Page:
Recommended: Jamon Iberico de Bellota Ham, Duck Confit, Chorizo d’Espana, Chorizo Iberico, Coppa Cured Pork Shoulder, Dry Sausage Royal, Jamon Serrano Ham, Italian Parma Salami, Prosciutto Di Parma, Saucisson Sec Sausage, Sweet Sopressata Salami

Cheese

cheeses

There’s absolutely no way around it: cheese is going to be one of the main events of your whole board.  Always a crowd pleaser, the many varieties can make for a drastically different tasting experience from one bite to the next.  Some people may prefer either mild or bold flavors, and the cheese should definitely take up a good amount of real estate on your board to cater to all your guests.  We recommend leaving a whole block of cheese out and allowing guests to cut slices for themselves.  Pre-cut slices take away from the experience and don’t allow people to portion properly.

Major Cheese Categories

cheeses again

Soft

Soft cheeses contain interiors that are neither pressed nor cooked.  The end result is a cheese that melts in your mouth because of its creamy texture.

Recommended: Brillat Savarin Affine, Bonne Bouche, Brie Mon Sire, Camembert Le Bocage

Semi-soft

With a slightly heated interior, these cheeses have a firmer and more compact texture than their soft counterparts.  They are also typically aged more, contain less moisture, but have a fuller flavor than other cheeses.

Recommended: Muenster, Crescendo, Warby Red, Laliberté

Firm

Like its name implies, a firm cheese’s consistency is decisively rigid.  They make up a big part of all cheese categories with many varieties and high popularity.  These cheeses contain dense flavors ranging from mild to very sharp.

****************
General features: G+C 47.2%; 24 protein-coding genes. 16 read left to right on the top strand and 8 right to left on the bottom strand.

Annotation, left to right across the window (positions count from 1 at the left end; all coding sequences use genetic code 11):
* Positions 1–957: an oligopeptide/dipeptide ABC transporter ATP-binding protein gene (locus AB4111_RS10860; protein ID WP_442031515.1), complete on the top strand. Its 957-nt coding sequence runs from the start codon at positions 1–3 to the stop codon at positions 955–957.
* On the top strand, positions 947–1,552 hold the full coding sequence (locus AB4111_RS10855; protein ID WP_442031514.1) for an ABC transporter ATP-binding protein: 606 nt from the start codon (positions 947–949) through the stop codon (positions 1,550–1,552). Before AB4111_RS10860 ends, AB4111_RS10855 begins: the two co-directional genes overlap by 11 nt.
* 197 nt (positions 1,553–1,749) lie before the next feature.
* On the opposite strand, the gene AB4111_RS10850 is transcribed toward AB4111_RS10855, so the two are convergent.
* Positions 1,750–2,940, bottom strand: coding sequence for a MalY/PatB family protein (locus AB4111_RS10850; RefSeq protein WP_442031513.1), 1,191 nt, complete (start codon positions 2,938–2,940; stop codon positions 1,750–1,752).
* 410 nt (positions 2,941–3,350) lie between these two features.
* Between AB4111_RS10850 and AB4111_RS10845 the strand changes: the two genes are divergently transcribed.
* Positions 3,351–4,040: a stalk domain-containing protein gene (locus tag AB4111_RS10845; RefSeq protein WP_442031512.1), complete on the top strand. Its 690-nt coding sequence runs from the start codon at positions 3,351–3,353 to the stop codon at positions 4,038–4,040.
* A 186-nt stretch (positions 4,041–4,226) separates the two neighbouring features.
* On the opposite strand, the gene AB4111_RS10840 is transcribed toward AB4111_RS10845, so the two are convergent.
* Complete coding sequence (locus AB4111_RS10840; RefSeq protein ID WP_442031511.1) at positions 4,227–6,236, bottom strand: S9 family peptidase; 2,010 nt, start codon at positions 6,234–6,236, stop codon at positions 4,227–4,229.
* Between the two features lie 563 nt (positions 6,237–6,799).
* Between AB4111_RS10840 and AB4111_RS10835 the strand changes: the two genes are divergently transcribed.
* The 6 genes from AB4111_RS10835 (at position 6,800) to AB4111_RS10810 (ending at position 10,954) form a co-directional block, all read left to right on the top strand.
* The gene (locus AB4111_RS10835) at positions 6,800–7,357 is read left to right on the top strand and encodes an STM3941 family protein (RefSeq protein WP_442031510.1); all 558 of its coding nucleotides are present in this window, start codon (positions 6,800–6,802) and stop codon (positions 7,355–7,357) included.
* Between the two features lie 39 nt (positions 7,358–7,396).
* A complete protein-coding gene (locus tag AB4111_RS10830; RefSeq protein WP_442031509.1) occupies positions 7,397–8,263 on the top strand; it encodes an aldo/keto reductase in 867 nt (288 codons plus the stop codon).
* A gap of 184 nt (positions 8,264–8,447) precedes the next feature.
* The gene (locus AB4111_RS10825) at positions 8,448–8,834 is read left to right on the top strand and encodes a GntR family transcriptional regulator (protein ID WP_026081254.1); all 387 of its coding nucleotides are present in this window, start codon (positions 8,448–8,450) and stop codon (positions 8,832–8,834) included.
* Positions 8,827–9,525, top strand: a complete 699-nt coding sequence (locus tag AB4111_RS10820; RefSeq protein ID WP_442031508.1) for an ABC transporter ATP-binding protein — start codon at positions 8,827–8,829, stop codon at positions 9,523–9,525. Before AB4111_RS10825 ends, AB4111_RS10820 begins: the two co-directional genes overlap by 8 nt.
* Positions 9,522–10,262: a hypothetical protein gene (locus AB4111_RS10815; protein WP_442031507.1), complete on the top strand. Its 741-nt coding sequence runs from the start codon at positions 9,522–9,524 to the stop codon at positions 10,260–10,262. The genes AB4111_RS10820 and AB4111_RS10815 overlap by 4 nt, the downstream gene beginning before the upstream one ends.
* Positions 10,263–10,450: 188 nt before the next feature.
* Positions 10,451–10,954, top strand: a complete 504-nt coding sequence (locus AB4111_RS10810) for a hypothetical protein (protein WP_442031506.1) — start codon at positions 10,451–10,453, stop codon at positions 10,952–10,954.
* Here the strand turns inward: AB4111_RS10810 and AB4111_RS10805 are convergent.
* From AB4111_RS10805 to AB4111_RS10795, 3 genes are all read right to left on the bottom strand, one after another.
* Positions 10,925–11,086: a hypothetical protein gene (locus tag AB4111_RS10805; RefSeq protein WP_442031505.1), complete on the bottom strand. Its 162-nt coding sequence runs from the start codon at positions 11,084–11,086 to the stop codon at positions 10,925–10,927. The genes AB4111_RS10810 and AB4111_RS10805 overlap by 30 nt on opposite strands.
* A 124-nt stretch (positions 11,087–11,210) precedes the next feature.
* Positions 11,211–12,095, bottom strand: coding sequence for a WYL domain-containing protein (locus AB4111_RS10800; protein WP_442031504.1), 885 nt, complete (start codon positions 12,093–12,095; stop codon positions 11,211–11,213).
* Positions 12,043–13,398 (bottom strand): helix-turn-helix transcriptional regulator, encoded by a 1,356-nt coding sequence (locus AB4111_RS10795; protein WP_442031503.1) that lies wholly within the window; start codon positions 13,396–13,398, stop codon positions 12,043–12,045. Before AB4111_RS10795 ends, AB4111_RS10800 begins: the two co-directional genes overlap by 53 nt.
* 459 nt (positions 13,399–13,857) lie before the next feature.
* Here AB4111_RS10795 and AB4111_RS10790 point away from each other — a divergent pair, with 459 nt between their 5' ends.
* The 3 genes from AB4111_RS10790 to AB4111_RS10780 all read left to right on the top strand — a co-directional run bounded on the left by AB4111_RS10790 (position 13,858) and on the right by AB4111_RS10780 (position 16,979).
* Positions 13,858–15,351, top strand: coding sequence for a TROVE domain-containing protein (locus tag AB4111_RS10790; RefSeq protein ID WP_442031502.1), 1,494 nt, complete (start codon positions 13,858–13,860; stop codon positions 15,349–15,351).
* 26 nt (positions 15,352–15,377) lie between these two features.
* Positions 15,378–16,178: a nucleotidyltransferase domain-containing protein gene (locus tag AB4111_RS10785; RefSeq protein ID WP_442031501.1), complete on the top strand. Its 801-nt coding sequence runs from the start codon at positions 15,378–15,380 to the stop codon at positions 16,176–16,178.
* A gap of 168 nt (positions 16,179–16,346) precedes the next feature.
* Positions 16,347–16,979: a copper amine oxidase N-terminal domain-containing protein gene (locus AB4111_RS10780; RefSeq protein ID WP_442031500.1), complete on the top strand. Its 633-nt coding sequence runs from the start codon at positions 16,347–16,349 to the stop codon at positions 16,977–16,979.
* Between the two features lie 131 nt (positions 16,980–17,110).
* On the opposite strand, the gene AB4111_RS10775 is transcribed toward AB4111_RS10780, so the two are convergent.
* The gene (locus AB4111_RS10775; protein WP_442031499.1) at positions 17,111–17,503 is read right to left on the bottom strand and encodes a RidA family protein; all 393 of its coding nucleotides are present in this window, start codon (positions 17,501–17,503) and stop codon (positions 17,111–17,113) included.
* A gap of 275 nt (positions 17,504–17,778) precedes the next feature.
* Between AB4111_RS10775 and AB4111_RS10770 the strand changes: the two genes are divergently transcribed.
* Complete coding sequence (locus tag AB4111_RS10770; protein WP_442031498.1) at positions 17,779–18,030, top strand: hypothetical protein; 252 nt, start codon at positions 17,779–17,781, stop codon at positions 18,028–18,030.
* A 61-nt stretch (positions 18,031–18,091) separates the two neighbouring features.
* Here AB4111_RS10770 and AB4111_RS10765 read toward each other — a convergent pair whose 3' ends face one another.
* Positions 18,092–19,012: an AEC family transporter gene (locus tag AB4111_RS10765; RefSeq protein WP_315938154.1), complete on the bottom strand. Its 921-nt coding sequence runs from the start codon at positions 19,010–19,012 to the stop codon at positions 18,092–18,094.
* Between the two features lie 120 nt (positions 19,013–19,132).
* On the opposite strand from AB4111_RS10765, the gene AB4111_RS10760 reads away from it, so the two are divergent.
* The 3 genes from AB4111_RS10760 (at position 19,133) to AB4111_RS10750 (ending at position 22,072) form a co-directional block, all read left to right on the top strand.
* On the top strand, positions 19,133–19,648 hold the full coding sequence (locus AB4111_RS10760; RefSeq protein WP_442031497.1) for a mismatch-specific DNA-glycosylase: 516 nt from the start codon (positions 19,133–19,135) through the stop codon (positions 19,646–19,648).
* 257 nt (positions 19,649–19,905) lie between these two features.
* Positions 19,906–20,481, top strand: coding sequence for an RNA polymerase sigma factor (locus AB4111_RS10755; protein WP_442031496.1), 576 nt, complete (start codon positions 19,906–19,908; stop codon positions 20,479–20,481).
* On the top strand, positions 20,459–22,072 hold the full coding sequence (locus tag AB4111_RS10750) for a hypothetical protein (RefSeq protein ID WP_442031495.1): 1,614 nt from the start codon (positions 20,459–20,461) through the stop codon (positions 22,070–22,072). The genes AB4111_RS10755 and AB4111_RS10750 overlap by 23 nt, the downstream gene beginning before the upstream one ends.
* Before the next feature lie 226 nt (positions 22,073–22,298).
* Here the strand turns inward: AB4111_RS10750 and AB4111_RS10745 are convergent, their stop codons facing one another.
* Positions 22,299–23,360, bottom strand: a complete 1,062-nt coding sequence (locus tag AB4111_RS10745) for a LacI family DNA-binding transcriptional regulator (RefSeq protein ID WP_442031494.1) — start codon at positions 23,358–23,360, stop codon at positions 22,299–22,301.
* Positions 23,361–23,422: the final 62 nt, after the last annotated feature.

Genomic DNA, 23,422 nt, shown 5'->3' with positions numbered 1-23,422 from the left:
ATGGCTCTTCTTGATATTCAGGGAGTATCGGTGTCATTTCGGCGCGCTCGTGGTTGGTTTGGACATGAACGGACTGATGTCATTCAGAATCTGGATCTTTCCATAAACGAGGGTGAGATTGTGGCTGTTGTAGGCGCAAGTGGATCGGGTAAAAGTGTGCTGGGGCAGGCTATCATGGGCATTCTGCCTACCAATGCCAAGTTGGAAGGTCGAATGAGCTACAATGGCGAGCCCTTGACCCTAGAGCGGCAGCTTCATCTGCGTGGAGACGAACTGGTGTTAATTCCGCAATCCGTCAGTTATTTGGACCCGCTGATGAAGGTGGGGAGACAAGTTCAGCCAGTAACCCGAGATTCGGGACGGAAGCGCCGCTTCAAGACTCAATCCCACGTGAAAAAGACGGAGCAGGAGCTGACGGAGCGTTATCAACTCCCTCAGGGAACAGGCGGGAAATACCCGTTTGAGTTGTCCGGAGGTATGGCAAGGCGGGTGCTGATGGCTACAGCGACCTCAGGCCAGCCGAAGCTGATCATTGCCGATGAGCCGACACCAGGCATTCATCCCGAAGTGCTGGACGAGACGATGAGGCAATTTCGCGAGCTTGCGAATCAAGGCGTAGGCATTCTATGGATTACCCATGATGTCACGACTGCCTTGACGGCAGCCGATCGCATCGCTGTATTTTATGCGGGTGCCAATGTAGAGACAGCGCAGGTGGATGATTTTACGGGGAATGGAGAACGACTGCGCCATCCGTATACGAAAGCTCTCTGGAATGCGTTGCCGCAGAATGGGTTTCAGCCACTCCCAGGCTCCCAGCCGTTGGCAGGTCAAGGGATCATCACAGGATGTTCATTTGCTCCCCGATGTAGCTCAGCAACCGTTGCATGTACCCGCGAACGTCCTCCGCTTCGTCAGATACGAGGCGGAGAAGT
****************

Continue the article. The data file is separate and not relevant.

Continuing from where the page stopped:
Recommended: Manchego, Pecorino Toscano Stagionato DOP, Petit Basque, Garrotxa

Blue-veined

Bluish green mold veins are dispersed throughout the cheese because of the addition of Penicillium fungus, which makes it develop a high acid content and crumb-like texture.  The taste tends to be rather sharp and salty.

Recommended: Roquefort, Stilton, Gorgonzola, Dolcelatte

Fresh

No aging needed for these cheeses since they taste best if consumed immediately after purchasing.  These unripened cheeses are usually bright white in color and smooth and creamy in consistency.  The flavors are tangy, tart, and buttery.

Recommended: Mozzarella, Ricotta, Goat Cheese, Feta

Wine Pairings

pouring wine

Although it’s the last item on this list, it’s definitely not last in importance.  There’s nothing like cracking open a bottle of wine to get the party started!  But believe it or not, wine has another purpose other than getting you buzzed.  You will discover that wine pairs perfectly with cheese, and some varieties more so than others.  While you can switch up the charcuterie and fruits, for the most palatable experience, make sure your wine and cheese pairing matches up.  Combining two of life’s best culinary pleasures makes for an extremely complementing experience.  Don’t be afraid to be generous with your pour and make sure that everyone has a full glass!

Fresh pairs with: Riesling, White Port, Moscato, Champagne, Chablis, Pinot Grigio, Sauvignon Blanc

Soft pairs with: Robust Reds, Côtes de Nuit, Saint-Émilion, Côtes du Rhône, Châteauneuf du Pape

Semi-soft pairs with:  Chardonnay, Pinot Noir, Chianti, Sangiovese

Firm pairs with: Merlot, Cabernet Sauvignon, Chianti, Zinfandel, Valpolicella, Bardolino, Sauvignon Blanc

Blue-veined pairs with: Port, Sauternes, Riesling, Eiswein, Zinfandel